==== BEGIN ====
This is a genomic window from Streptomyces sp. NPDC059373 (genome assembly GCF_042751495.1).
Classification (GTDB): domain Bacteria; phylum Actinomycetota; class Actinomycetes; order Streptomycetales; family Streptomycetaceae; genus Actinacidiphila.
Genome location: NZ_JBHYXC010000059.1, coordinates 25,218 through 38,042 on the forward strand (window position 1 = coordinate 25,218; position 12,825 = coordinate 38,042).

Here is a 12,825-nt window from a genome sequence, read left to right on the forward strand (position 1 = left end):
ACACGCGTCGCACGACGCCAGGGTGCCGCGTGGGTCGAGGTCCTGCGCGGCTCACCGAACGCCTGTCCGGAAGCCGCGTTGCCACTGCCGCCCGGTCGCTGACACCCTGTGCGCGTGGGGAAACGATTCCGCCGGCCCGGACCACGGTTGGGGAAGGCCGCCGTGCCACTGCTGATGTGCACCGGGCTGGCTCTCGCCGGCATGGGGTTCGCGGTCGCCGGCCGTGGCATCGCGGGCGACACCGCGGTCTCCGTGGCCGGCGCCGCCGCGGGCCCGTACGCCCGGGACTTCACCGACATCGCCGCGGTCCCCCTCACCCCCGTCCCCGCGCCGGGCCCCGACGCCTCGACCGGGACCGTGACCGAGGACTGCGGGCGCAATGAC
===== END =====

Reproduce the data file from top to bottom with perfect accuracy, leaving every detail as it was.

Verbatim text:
This is a genomic window from Streptomyces sp. NPDC059373 (genome assembly GCF_042751495.1).
Classification (GTDB): domain Bacteria; phylum Actinomycetota; class Actinomycetes; order Streptomycetales; family Streptomycetaceae; genus Actinacidiphila.
Genome location: NZ_JBHYXC010000059.1, coordinates 25,218 through 38,042 on the forward strand (window position 1 = coordinate 25,218; position 12,825 = coordinate 38,042).

Here is a 12,825-nt window from a genome sequence, read left to right on the forward strand (position 1 = left end):
ACACGCGTCGCACGACGCCAGGGTGCCGCGTGGGTCGAGGTCCTGCGCGGCTCACCGAACGCCTGTCCGGAAGCCGCGTTGCCACTGCCGCCCGGTCGCTGACACCCTGTGCGCGTGGGGAAACGATTCCGCCGGCCCGGACCACGGTTGGGGAAGGCCGCCGTGCCACTGCTGATGTGCACCGGGCTGGCTCTCGCCGGCATGGGGTTCGCGGTCGCCGGCCGTGGCATCGCGGGCGACACCGCGGTCTCCGTGGCCGGCGCCGCCGCGGGCCCGTACGCCCGGGACTTCACCGACATCGCCGCGGTCCCCCTCACCCCCGTCCCCGCGCCGGGCCCCGACGCCTCGACCGGGACCGTGACCGAGGACTGCGGGCGCAATGAC